Dec 21, 2022
When I completed a marathon, I thought I had reached the pinnacle of running bucket-list achievements. What more can you do after 26.2, right?
A lot more, in fact.
If you hang around distance runners long enough, you might stumble into the world of ultrarunning. In ultrarunning, participants run much farther than the marathon distance – hence the name “ultra.” If you start running regularly on trails, you’ll meet many people who’ll happily talk about their next race, which is often a 50K or 100K. (I jokingly asked if those zeros next to the K were typos!)
I knew that if a 5K was 3.1 miles, a 50K was a little over 31 miles. A 100K would be a bit over 62 miles. I figured that anyone running ultramarathons, or “ultras,” had to be amazing specimens of fitness competing on a level I’d never reach, and I decided to applaud them from afar.
Don’t get me wrong – ultrarunners certainly have a high level of fitness to endure running such lengths for such a long period of time. But I discovered some differences in ultrarunning that intrigued me and made me think I just might be able to do one someday soon.
–Most ultramarathons are done on trails. When you’re running in the woods, time can stand still. As you take in the beauty of nature and focus more on your surroundings versus speed, you’ll find yourself picking up miles without even noticing how much time has passed or how tired you are. It’s quite a different feeling from hitting the wall at Mile 20 during a road marathon, and before you know it, you’ve spent all day in the woods racking up more miles than you thought. And the mental health benefits of time in nature are amazing – I often feel so much better after miles on the trail versus miles on the road.
-Walking is expected. Because you’ll be on your feet so long, you’ll need to know when to conserve energy. When you see a steep hill ahead of you, you’ll walk, climb or do anything but run at the same speed you would on a flat surface, like you would during your typical 5K, 10K, half-marathon or marathon races. Unless you are a competitive ultrarunner going for a PR, your goal is to finish, and you usually have a generous amount of time to get your race done.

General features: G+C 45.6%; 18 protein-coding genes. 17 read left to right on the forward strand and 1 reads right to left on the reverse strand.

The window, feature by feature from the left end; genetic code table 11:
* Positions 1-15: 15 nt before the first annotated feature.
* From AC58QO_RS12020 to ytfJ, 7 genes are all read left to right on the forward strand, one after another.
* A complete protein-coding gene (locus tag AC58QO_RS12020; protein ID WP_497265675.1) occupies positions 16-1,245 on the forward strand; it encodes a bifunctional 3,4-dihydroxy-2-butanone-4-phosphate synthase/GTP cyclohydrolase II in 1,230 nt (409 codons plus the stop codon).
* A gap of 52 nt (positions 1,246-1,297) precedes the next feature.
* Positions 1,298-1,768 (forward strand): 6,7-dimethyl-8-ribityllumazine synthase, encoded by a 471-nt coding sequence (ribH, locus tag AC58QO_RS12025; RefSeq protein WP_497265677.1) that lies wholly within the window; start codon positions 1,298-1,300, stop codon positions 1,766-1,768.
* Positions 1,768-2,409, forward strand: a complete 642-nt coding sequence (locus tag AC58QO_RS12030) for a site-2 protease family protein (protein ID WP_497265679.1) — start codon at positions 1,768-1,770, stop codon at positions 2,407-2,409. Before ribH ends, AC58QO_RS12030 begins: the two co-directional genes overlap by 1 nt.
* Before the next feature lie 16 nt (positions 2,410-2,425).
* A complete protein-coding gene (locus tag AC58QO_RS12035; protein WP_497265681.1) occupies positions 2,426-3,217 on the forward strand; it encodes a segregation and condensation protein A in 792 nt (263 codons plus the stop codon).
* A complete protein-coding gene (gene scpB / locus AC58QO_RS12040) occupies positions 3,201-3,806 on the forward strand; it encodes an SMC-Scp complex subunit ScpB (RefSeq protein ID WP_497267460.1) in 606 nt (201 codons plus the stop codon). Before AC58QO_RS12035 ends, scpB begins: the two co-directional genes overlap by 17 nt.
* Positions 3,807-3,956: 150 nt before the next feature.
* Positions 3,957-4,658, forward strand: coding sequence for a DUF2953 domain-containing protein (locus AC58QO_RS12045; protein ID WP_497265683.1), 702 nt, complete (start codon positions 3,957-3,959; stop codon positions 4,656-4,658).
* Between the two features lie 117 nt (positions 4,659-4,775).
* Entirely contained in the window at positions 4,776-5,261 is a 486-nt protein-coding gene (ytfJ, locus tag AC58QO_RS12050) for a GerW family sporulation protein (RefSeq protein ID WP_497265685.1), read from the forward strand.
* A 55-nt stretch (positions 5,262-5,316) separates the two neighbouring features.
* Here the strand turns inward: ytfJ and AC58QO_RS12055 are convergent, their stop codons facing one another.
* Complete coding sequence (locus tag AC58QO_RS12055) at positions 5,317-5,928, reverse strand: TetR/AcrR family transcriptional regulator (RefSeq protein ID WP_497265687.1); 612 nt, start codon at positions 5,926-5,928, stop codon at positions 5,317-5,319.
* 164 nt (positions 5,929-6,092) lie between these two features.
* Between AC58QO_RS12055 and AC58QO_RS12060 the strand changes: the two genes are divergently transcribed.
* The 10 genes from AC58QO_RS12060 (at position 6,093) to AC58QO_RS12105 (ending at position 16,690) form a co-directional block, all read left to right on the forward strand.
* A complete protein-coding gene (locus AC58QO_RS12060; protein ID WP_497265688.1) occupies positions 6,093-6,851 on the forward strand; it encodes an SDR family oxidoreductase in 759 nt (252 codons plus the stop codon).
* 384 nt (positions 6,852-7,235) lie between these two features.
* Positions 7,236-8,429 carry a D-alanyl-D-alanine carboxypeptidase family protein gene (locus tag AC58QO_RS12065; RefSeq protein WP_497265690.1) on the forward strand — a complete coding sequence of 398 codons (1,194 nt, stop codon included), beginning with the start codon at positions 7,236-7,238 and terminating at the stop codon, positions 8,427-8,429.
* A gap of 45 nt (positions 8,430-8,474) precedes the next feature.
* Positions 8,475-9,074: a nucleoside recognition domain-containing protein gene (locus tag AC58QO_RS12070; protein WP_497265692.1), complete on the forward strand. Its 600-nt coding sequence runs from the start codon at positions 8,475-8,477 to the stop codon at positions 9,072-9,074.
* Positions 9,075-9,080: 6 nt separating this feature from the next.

–The breaks are amazing! While you don’t want to hang out at the aid station for too long, it’s quite normal to take more than a few seconds to rest and refuel so you can keep going. And the refueling is often fantastic. Homemade soups, grilled meat and all sorts of filling and tasty snacks are there to give you plenty of calories to replace the ones you’ve lost or will be losing during your race. Be careful though – you don’t want to chow down on a pulled pork sandwich and get a stomachache when you still have 15K to go in your 50K race. Save the good stuff for your victory meal and keep moving.
I haven’t done an ultramarathon yet, but it’s on my bucket list now. I want to take some time and get more accustomed to running longer distances on the trails and make sure I develop the strength to go up and down hills.
Still, I’m proud of taking the first step. Last month I ran a 25K (a little over 15 miles) all on a trail. I survived and had a great time! Ultramarathon, I’m halfway there!
By Shannon Shelton Miller /Twitter: ShannonSMWrites, Instagram: shannon.shelton1
Shannon Shelton Miller is a longtime writer and journalist who enjoys writing about sports, fitness, health, beauty, and parenting. She has been running for 27 years, starting from joining her high school cross country team. She has run a marathon, two half marathons, and countless 5K and 10K races.